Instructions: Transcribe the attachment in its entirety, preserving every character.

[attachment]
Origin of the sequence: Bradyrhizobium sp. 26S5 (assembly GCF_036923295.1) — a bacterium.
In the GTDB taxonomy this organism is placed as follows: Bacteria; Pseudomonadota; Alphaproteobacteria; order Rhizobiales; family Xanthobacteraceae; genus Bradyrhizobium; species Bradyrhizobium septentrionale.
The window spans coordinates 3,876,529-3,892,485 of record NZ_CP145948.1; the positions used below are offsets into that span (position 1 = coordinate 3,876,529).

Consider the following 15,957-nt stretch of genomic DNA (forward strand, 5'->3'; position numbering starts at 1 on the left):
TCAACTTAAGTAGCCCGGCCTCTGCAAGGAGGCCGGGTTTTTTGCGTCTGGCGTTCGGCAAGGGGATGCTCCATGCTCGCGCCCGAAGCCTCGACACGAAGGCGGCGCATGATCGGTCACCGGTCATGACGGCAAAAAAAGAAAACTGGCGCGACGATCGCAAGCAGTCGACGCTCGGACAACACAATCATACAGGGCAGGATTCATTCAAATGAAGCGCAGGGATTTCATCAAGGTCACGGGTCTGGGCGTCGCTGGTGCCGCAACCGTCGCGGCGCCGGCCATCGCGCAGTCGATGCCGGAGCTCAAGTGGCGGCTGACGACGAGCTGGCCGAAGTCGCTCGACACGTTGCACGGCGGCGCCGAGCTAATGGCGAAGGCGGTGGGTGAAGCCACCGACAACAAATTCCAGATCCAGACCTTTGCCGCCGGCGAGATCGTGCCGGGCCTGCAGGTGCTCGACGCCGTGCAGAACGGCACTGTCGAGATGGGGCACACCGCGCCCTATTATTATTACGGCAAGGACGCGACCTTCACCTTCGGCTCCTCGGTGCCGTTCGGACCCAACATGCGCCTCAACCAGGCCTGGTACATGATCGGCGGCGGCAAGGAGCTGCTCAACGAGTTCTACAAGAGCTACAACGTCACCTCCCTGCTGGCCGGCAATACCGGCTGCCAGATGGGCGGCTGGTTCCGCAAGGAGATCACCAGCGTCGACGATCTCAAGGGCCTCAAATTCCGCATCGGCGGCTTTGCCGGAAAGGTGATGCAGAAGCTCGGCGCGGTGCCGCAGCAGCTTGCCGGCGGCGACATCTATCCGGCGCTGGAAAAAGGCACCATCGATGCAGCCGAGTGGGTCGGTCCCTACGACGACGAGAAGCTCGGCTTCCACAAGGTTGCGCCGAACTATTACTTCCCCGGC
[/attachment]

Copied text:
Origin of the sequence: Bradyrhizobium sp. 26S5 (assembly GCF_036923295.1) — a bacterium.
In the GTDB taxonomy this organism is placed as follows: Bacteria; Pseudomonadota; Alphaproteobacteria; order Rhizobiales; family Xanthobacteraceae; genus Bradyrhizobium; species Bradyrhizobium septentrionale.
The window spans coordinates 3,876,529-3,892,485 of record NZ_CP145948.1; the positions used below are offsets into that span (position 1 = coordinate 3,876,529).

Consider the following 15,957-nt stretch of genomic DNA (forward strand, 5'->3'; position numbering starts at 1 on the left):
TCAACTTAAGTAGCCCGGCCTCTGCAAGGAGGCCGGGTTTTTTGCGTCTGGCGTTCGGCAAGGGGATGCTCCATGCTCGCGCCCGAAGCCTCGACACGAAGGCGGCGCATGATCGGTCACCGGTCATGACGGCAAAAAAAGAAAACTGGCGCGACGATCGCAAGCAGTCGACGCTCGGACAACACAATCATACAGGGCAGGATTCATTCAAATGAAGCGCAGGGATTTCATCAAGGTCACGGGTCTGGGCGTCGCTGGTGCCGCAACCGTCGCGGCGCCGGCCATCGCGCAGTCGATGCCGGAGCTCAAGTGGCGGCTGACGACGAGCTGGCCGAAGTCGCTCGACACGTTGCACGGCGGCGCCGAGCTAATGGCGAAGGCGGTGGGTGAAGCCACCGACAACAAATTCCAGATCCAGACCTTTGCCGCCGGCGAGATCGTGCCGGGCCTGCAGGTGCTCGACGCCGTGCAGAACGGCACTGTCGAGATGGGGCACACCGCGCCCTATTATTATTACGGCAAGGACGCGACCTTCACCTTCGGCTCCTCGGTGCCGTTCGGACCCAACATGCGCCTCAACCAGGCCTGGTACATGATCGGCGGCGGCAAGGAGCTGCTCAACGAGTTCTACAAGAGCTACAACGTCACCTCCCTGCTGGCCGGCAATACCGGCTGCCAGATGGGCGGCTGGTTCCGCAAGGAGATCACCAGCGTCGACGATCTCAAGGGCCTCAAATTCCGCATCGGCGGCTTTGCCGGAAAGGTGATGCAGAAGCTCGGCGCGGTGCCGCAGCAGCTTGCCGGCGGCGACATCTATCCGGCGCTGGAAAAAGGCACCATCGATGCAGCCGAGTGGGTCGGTCCCTACGACGACGAGAAGCTCGGCTTCCACAAGGTTGCGCCGAACTATTACTTCCCCGGC